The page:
Ed Miliband’s radical plans to connect with the people: 'Pay just £3 and vote for the leader'

New Labour Party rules will ‘give power back to ordinary people’ on unprecedented scale as subscription will give anyone the right to influence policy and leadership elections

Oliver Wright
Saturday 22 February 2014 01:00
Ed Miliband at a party reform Q&A session in Leeds yesterday
Ed Miliband at a party reform Q&A session in Leeds yesterday

Politics is a game now watched by “fewer and fewer spectators”, Ed Miliband has warned, while pledging to commit Labour to the biggest devolution of power in the party’s history.

In an interview with The Independent, Mr Miliband said his changes to Labour Party membership, due to be agreed at a special conference next week, would be “more significant” than Tony Blair’s abolition of Clause Four.

“Clause Four was a symbol of what we believed,” he said. “But this is bigger than Clause Four in its impact on the way it will change politics.”

Under the plan, anyone will be able to register as a Labour supporter for £3 a year, vote in leadership elections and feed in to the party’s policy-making process.

Mr Miliband hopes the reforms will allow Labour to recruit thousands of new “members”, opening up the party to “ordinary people” who don’t want to go as far as joining a political party.

“This is about addressing the discontent people feel about politics, and opening ourselves up,” he said.

“We are not going to be a shrivelled, shrinking band of people. We have got to find new ways of getting people into our party.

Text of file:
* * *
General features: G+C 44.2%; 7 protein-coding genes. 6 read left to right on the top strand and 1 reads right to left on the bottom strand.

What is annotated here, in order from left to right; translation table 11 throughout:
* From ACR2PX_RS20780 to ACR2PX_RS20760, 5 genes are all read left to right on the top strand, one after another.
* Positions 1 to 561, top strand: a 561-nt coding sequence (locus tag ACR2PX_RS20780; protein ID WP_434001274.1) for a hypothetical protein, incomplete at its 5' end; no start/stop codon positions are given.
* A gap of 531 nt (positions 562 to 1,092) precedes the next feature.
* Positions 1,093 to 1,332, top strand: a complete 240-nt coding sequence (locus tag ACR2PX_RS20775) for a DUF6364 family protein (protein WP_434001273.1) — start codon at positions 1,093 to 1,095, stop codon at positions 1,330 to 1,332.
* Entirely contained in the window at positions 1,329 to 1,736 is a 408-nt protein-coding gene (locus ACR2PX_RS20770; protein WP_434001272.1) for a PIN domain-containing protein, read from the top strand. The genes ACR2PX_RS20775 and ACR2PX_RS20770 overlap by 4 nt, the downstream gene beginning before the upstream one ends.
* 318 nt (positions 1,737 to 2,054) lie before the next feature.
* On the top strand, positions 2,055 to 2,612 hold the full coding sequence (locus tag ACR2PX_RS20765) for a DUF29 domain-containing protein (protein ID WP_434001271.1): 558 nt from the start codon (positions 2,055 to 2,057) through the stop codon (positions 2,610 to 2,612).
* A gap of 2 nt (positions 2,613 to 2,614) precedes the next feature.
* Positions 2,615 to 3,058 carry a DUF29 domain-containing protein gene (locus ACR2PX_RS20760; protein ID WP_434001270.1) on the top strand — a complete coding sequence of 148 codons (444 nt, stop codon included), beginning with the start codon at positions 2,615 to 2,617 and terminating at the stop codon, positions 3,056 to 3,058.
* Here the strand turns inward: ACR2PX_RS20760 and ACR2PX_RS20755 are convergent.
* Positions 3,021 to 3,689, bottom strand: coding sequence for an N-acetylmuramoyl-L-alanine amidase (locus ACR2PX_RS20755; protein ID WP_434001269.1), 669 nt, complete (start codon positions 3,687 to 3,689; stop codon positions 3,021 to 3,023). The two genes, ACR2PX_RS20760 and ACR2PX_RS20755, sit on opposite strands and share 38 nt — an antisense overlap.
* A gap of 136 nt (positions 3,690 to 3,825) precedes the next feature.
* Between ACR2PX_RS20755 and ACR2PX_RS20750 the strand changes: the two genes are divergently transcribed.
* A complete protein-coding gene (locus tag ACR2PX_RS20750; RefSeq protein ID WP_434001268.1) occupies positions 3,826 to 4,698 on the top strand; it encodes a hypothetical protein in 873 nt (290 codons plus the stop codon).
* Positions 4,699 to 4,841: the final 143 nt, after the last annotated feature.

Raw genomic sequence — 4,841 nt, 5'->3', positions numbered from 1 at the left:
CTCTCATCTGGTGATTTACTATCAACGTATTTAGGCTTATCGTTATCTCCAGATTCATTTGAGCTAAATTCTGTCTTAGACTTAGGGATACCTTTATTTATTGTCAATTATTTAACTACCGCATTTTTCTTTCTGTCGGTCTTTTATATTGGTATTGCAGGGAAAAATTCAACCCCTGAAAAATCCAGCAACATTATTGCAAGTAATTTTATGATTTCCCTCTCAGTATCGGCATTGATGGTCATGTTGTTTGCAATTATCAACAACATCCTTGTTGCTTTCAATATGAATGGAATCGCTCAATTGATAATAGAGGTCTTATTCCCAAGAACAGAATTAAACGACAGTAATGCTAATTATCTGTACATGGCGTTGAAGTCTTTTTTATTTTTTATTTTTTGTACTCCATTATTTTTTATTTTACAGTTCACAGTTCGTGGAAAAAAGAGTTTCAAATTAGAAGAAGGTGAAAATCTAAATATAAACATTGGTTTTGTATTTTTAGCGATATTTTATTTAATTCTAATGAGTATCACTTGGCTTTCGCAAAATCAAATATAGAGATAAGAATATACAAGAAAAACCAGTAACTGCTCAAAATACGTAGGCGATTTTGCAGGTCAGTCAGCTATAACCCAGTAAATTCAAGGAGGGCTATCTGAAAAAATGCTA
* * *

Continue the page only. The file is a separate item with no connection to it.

I’ll return politics to the people, says Miliband

“We are trying to buck the trend of what has been happening to political parties around the world. They are facing declining support.

“There are millions of people from every walk of life and, for the first time, we are saying they can be part of our party without having to go so far as joining it.

“By anyone’s estimation, I think these are pretty seismic changes.”

Mr Miliband said he agreed with the Conservative House of Commons Speaker John Bercow that Westminster politics also needed to be reformed and that Prime Minister’s Questions was alienating the electorate.

“It is actually irrelevant,” he said. “It’s watched by a few hundred people in Westminster but it doesn’t travel beyond Westminster and that should make us all pause for thought.

“I have a simple view. If people think politics will make a difference then they will get engaged. If they think it is just a bunch of blokes shouting at each other then they won’t.”

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